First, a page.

Editorial: Jay Dean's great job as mayor sets a great path for the future
By Longview News-Journal
May 10, 2015 at 4:15 a.m.
Given the quality of candidates running for mayor, we were never worried for the future of Longview. Our city will be fine, and the future is bright after Saturday's election.
Still, Longview will sorely miss the leadership of Mayor Jay Dean, especially during the transition period to a new mayoral administration.
Dean has become the longest-serving mayor at least since Longview term limits began, serving an unexpired term and three full terms. It's a testament to his effectiveness that a city that elected then replaced many previous mayors kept Dean in office so long. That sort of ensconced leadership is difficult to replace, and it will not be replaced immediately, though Dean will do everything in his ability to make it so.
Our outgoing mayor's accomplishments are rock-solid physical and intangible. He has changed the attitude at City Hall and the landscape of Longview. If the next mayor can get half as much done as Dean has accomplished, he will have been successful.
His accomplishments include:
Early on, Dean brought a much-needed infusion of professionalism and decorum to council chambers and City Hall. That change helped pave the way for much progress.
He built close working relationships with Gregg County and other area governments and agencies that helped boost the spread of regionalism in East Texas. That's led to major projects such as the current expansion of George Richey Road across northern Longview, which will be transformational.
A series of town hall meetings in individual council districts helped Dean and other elected and appointed officials get to know the concerns of residents and businesses.
He has been a consensus builder on the council and in efforts across the city and region, working to solve differences before they became full-blown feuds and bringing people together to find ways to get things done.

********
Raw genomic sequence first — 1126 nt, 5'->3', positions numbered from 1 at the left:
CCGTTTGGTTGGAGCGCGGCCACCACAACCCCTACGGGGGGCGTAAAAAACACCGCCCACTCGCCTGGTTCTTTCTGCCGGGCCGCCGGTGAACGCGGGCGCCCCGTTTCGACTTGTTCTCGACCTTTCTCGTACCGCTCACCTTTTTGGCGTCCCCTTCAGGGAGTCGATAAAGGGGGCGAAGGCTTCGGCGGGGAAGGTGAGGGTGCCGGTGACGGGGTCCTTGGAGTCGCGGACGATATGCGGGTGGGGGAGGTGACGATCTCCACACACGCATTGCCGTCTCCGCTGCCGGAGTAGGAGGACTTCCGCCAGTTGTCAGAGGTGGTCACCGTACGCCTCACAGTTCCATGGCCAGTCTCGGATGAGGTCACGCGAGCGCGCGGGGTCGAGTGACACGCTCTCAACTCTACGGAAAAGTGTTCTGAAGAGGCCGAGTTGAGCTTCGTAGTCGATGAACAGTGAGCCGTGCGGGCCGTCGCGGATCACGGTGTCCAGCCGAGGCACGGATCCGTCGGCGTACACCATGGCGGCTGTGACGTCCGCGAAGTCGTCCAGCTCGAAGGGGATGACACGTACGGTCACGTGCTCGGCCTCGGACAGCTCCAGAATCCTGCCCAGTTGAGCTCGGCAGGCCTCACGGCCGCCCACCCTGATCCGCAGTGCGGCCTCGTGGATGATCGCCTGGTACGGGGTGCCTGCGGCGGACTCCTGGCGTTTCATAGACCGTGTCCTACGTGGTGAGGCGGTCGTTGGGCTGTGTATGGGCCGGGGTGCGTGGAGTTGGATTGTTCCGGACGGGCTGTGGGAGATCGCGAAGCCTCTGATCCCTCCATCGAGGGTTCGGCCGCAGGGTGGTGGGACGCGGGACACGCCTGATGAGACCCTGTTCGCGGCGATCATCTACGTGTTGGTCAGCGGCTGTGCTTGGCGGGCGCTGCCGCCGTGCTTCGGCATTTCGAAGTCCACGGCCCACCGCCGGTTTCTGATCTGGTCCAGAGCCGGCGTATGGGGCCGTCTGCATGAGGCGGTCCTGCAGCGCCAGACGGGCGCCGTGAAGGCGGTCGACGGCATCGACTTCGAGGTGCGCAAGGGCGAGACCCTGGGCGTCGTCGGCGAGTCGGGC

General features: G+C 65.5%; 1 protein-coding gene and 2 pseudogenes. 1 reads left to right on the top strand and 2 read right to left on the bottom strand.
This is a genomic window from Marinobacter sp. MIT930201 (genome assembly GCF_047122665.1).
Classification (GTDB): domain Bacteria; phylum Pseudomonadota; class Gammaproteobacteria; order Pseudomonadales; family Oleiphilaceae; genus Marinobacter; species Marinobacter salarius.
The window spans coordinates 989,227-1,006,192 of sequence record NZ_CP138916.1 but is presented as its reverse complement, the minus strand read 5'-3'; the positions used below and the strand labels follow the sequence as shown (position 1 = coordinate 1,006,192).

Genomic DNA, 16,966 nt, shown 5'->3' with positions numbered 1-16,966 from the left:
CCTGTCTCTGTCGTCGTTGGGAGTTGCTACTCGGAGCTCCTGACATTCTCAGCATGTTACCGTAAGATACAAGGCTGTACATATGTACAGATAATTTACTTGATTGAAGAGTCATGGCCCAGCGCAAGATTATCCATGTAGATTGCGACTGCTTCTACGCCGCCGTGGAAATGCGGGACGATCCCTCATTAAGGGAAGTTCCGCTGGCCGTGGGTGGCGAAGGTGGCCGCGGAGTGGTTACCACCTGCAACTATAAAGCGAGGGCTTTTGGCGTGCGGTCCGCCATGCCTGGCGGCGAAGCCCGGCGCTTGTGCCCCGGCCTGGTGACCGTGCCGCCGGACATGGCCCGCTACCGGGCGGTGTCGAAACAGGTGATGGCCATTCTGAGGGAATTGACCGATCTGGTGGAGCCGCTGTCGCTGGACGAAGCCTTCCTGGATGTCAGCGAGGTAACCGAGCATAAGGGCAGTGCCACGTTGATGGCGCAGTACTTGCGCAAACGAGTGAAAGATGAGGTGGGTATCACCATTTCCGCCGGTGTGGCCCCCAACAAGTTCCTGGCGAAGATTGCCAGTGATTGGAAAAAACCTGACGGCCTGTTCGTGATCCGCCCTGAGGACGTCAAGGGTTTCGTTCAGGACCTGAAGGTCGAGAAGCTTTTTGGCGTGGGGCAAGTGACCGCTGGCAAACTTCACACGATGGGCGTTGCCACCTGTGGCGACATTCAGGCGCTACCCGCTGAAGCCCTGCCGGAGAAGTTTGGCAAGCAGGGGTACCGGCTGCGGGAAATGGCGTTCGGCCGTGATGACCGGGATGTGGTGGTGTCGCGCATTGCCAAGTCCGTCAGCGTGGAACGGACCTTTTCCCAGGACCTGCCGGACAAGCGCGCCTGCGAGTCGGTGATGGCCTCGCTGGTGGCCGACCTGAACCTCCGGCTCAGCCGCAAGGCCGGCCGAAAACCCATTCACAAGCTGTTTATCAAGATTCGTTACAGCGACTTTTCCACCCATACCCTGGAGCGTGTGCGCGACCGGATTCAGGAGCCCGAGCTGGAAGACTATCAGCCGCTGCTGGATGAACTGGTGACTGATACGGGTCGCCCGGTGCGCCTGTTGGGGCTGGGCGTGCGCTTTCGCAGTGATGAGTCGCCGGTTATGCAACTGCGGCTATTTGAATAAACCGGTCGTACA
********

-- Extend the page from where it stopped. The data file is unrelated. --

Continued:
An example of the success of his consensus building was a community-led process Dean put in place to formulate a plan and pass a streets bond issue that is changing neighborhoods across Longview.
He also shepherded the city through a sensitive discussion of the need for and formulation of a plan for building and operating an animal shelter. The successful process is leaving us with a first-class facility that will serve Longview for decades.
Dean has diligently attempted to put together a deal to bring a convention center to the city. Even if it never comes to fruition, the convention center is the kind of big thinking that helps a city find progress in other ways.
He listened to criticism without being overly sensitive or taking offense, and almost always used the input to work toward common ground and progress.
Dean pushed efforts to complete a forward-thinking comprehensive plan, built on broad consensus, that provides Longview a solid roadmap for the coming decades. It now is up to subsequent mayors to follow the map, which truly represents the voice of our city.
Finally, he took his trademark businesslike approach to react strongly to violence earlier this year in Longview by analyzing the data then requesting real changes in attitude and procedure from the police department. It's too early to tell how lasting the changes will be, but we have been impressed by what we're seeing.
That's our list, and it's not all-inclusive. Others probably could cite just as many positives in a completely different list.
For all of these things and more, we owe Dean deep gratitude for the job he has done leading Longview. Our hope is that he is not done with public life. We would like to see Dean take on another elected role in the future. Based on what we have seen him accomplish as mayor, we have no doubt we would all be the better for Dean's continued public service.